Montgomery County will spend nearly $500,000 to develop a master plan for improving the county jail, an effort launched after the filing of several lawsuits alleging mistreatment at the facility that have cost the county millions in settlements.
The move also comes after a community board suggested changes, including the possibility of a new jail, an idea that county leaders have said is unlikely.
The county on Tuesday hired HDR, a consulting company headquartered in Omaha, Neb., to develop the master plan.
“This resolution is another step in the right direction to improve our jail facilities so that our jail staff and inmates can enjoy a safe and secure environment,” said Commissioner Debbie Lieberman.
HDR estimates it will take about eight months to do all that is outlined in the agreement the county approved. The plan is scheduled to be complete in April 2020.
Assistant County Administrator Tyler Small said there is a kick-off meeting with HDR this morning to begin the early steps of developing the plan.
The company will use the report created by the Justice Advisory Committee to determine focus areas.
The Justice Advisory Committee was formed in March 2017 by the board of commissioners to review the jail’s practices. It made more than 90 recommendations in February of this year. The committee hired CGL Companies of Lexington, Ky. to assess operations at the jail and report back to the group.
Small said HDR will conduct interviews with various county criminal justice stakeholders and local law enforcement agencies, look at the existing facility and evaluate logistics aspects before submitting its final recommendations. HDR will try to determine the number of beds needed for the county jail in 2020, 2030, 2040 and 2050.
It is “highly unlikely” the county will build a totally new jail after the evaluation is done, Small said. This is all preliminary, he said, but it is likely the county will add on to the existing facility or renovate the existing facility based on whatever HDR recommends.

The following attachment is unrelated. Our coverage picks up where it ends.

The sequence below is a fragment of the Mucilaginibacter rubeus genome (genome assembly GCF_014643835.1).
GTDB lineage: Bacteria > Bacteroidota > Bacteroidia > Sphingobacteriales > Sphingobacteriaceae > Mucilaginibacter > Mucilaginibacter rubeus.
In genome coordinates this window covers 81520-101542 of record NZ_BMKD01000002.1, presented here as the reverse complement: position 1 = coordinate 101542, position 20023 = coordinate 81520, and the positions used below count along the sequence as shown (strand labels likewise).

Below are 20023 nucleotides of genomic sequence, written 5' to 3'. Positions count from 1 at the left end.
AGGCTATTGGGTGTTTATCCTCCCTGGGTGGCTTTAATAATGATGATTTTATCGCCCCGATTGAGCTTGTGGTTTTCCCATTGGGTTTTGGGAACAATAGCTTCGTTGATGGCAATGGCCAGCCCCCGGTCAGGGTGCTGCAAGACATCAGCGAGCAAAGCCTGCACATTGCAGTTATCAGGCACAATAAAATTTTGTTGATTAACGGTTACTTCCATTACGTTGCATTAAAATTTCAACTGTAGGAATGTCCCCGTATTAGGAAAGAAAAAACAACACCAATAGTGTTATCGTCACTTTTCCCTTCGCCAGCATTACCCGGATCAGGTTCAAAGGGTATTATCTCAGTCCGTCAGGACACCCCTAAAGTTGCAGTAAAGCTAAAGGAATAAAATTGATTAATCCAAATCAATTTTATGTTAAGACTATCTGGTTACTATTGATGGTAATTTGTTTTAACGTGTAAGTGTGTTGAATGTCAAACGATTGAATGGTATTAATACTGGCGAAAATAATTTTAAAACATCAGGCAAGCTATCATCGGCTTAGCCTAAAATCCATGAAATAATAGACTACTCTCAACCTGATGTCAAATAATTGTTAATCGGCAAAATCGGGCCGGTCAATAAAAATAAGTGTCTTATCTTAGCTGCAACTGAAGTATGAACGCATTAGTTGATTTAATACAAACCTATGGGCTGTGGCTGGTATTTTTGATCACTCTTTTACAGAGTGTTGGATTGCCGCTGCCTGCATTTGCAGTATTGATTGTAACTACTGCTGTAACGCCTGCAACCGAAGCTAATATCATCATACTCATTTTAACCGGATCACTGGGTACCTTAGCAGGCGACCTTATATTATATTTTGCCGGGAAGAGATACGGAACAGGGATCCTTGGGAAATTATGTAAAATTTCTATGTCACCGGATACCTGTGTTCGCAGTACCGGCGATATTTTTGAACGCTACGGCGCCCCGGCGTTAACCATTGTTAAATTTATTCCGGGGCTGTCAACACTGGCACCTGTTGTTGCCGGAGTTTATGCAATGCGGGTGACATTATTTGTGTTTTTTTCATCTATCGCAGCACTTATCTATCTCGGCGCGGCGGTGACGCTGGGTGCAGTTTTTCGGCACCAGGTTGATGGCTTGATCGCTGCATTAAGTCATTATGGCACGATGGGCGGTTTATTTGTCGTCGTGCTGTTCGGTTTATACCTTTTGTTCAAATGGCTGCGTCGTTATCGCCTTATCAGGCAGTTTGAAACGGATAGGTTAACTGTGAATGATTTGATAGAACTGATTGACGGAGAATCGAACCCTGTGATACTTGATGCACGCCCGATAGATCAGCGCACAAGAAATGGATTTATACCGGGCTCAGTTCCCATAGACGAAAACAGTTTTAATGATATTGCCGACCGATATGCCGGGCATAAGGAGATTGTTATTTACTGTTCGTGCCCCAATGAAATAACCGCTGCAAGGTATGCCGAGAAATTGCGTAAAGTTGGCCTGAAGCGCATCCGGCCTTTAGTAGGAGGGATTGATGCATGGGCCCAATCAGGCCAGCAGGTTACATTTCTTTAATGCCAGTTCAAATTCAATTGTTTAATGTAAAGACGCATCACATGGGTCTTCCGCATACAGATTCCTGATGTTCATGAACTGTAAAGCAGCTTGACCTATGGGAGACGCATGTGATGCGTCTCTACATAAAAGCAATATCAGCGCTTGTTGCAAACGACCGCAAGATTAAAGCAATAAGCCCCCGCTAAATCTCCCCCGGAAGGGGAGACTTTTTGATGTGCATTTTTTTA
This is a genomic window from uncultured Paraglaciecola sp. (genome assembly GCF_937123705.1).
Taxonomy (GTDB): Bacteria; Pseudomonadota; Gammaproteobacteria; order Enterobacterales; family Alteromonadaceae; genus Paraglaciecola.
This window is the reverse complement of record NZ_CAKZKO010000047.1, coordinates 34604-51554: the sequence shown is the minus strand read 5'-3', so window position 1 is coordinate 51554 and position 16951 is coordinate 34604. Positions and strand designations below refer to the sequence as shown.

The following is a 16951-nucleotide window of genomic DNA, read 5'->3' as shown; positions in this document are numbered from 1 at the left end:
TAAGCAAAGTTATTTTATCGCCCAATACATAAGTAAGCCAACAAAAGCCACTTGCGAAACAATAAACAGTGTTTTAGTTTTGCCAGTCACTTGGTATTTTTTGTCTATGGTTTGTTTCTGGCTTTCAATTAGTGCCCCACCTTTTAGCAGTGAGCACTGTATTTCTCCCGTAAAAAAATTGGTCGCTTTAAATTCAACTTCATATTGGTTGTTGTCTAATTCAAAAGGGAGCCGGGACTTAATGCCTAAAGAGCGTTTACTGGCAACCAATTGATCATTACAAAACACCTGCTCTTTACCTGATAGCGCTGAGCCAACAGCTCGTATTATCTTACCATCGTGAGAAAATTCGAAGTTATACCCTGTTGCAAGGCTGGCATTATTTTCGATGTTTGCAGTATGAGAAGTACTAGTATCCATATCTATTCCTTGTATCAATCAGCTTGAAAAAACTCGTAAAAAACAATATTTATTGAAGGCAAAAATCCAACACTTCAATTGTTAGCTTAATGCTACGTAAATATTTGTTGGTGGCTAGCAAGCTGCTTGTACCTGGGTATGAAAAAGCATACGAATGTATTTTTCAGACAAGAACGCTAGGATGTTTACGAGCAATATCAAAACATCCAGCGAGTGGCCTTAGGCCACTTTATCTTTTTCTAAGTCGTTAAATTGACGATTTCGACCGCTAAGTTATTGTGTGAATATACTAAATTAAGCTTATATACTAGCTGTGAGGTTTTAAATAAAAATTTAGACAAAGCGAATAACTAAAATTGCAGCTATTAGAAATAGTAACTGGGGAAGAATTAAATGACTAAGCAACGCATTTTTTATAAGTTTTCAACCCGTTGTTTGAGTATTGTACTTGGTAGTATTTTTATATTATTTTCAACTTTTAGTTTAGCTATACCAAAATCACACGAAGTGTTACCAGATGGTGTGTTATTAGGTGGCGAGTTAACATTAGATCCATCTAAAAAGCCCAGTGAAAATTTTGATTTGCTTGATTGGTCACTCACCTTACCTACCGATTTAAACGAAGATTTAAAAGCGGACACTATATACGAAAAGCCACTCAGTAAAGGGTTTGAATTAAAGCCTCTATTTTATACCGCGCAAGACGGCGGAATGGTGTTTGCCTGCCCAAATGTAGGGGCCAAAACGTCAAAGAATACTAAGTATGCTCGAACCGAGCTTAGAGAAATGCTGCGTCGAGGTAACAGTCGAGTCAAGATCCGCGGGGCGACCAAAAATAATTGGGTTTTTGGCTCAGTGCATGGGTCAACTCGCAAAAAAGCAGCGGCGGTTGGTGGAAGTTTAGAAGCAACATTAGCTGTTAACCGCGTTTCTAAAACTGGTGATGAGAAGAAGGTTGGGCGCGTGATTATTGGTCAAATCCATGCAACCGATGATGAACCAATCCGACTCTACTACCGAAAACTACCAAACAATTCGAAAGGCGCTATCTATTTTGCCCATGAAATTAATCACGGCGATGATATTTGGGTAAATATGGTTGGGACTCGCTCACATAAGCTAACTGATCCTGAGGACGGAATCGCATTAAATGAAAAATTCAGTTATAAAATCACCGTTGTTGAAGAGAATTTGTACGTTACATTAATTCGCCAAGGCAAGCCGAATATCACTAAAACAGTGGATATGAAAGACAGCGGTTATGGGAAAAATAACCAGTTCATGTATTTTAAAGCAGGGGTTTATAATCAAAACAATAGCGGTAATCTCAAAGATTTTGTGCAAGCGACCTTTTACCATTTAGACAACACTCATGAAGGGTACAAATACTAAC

“We want to use taxpayer dollars in a way that makes sense,” Small said. “(HDR) will look at the bones we already have.”
The need for reinvestment in the county jail comes after at least 14 federal civil lawsuits that allege mistreatment were filed against the jail.
Those lawsuits include one that several former inmates brought forth alleging overcrowding at the jail, but they asked it be dismissed in August. In their motion to dismiss, the plaintiffs in the case, Nicholas Alston, Keith Barber and other unnamed plaintiffs, said they wanted their case dropped because the jail had made “good-faith efforts” to address the overcrowding issues.
Montgomery County Sheriff’s Chief Deputy Daryl Wilson said the partnership the sheriff’s office has formed with other departments in the county is “very refreshing.”
“We want to bring everybody to the table to talk about this new jail we’re going to build,” Wilson said. “We want to think outside of the box and cover all four corners.”
In August, the Montgomery County jail settled a federal lawsuit from a man beaten while incarcerated there. Joseph Guglielmo’s suit was settled for $5.6 million.
In total, the county has paid more than $13 million in legal fees and settlements from jail-related suits.
The current jail houses nearly twice as many inmates as it should, the report from the Justice Advisory Committee found.
According to the sheriff’s office, the jail can hold 909 inmates. In 2018, the average number of inmates per day was 807.
The committee also recommended adding 59 additional staff at the jail. The county has added 10 full-time positions at the jail since 2016.
The Montgomery County Jail was built 65 years ago, and the newest addition is now 27 years old.
“I am pleased that the county is moving forward with that plan,” said Dr. Gary LeRoy, co-chair of the Justice Advisory Committee. “That was one of our major recommendations, so I am glad to see that the hard work of our committee was not in vain.”
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